China Readings for October 6th

  • Review & Outlook: The East Is Red-Faced – WSJ.com – Beijing has always opposed "bourgeois democracy." But lately it has been picking up rocks to throw at the West only to drop them on its own feet, to paraphrase a Chinese saying.

    Last year, after dissident Liu Xiaobo won the Nobel Peace Prize, the Ministry of Culture sponsored the Confucius Peace Prize as a riposte. The first winner, Taiwanese politician Lien Chan, didn't turn up to collect. Mr. Liu was unable to attend the ceremony in Oslo for a different reason—he remains in prison serving an 11-year sentence for "inciting subversion of state power," and his wife is under house arrest.

    Now rival groups under the Ministry are fighting over who will award the second Confucius Prize. Rather than show the world that China has a superior understanding of harmony, the affair has highlighted the pettiness of Beijing's efforts to thumb its nose at the outside world.

  • Yum Faces High Food-Inflation in China – WSJ.com – Yum Brands Inc. said it expects food inflation in the midteens and labor inflation of 20% in China for the current quarter. The result is that Yum, whose KFC and Pizza Hut casual-dining chains are booming in the country, must struggle to balance low-price appeal with the need to offset the chain's higher costs.

    Yum said Wednesday that it didn't anticipate the inflation, when the company began promoting its low prices to boost traffic in China, which was responsible for more than 60% of Yum's operating profit for its fiscal third quarter. The company has about 3,800 restaurants in mainland China.

    China's economic stimulus in recent years has sparked especially sharp inflation for food. Although the government has slowed economic growth to stem inflation, August food prices rose 13.4% from a year earlier. Prices for pork, China's favorite meat, jumped a record 52.3%.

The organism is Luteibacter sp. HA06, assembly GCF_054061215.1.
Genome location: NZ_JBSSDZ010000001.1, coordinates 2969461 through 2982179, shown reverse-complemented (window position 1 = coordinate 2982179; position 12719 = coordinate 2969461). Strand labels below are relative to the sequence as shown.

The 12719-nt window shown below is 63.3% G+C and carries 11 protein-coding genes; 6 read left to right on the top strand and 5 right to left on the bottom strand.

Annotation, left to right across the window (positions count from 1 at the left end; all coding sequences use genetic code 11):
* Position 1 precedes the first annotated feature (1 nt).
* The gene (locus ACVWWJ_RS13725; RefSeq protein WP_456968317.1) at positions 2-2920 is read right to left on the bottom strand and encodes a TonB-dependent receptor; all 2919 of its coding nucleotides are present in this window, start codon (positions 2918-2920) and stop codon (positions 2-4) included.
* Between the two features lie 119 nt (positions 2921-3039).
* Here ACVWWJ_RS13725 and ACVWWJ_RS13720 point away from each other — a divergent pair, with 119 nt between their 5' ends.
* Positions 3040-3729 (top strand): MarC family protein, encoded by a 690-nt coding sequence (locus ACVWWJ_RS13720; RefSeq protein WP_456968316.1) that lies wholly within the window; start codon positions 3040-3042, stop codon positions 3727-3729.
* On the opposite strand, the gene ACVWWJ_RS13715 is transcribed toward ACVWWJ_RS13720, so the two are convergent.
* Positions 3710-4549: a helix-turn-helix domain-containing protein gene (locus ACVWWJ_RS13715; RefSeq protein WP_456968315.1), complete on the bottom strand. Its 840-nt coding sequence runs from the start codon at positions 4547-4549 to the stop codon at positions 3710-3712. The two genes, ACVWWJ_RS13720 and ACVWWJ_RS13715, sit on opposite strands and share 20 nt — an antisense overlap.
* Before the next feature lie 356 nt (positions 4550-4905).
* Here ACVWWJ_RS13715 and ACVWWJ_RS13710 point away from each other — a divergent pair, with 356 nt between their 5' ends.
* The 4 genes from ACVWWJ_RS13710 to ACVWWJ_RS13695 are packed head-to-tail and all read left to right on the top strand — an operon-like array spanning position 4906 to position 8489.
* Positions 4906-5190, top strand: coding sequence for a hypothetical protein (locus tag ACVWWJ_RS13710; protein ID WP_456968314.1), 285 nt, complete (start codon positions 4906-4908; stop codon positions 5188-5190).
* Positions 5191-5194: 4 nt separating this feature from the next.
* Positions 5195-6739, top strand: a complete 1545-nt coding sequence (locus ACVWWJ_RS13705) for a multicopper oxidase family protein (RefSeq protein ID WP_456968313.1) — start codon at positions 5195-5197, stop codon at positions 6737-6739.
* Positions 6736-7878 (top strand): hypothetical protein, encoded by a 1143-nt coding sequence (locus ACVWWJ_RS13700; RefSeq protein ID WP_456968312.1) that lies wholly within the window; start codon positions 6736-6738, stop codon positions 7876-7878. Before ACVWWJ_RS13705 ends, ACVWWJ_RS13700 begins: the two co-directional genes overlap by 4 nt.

• divorceinchina_新浪博客
  • iLook ChinaMy Experience as an Inmate in a Chinese Jail (Viewed as Single Page) – overstayed visa
  • Rolling Stone Politics: Attorneys General Settlement: The Next Big Bank Bailout?
  • Intelligence Report: New details in Motorola spy case; woman charged with stealing trade secrets for a Chinese company and the Chinese government | abc7chicago.com – Prosecutors will say that on February 28, 2007, Jin returned to Motorola from sick leave, and despite being given no work assignments that day, she immediately accessed 200 technical documents. Then they say Jin returned at 9 p.m. that night and left with arms full of documents. The next day she gave her resignation by e-mail and ignored requests to meet with her boss.

    Authorities say she was found at O'Hare with top-secret Motorola files, schematics and military communication plans. She had bought a one-way ticket to China.

    Jin told the I-Team she was going to visit her mother and husband.

    Prosecutors say in their latest filing that Jin planned to stay in Beijing and spoke of buying a house there.

  • Bernanke criticises China over currency – FT.com – The chairman of the US Federal Reserve has accused China of damaging prospects for a global economic recovery through its deliberate intervention in the currency market to hold down the value of the renminbi.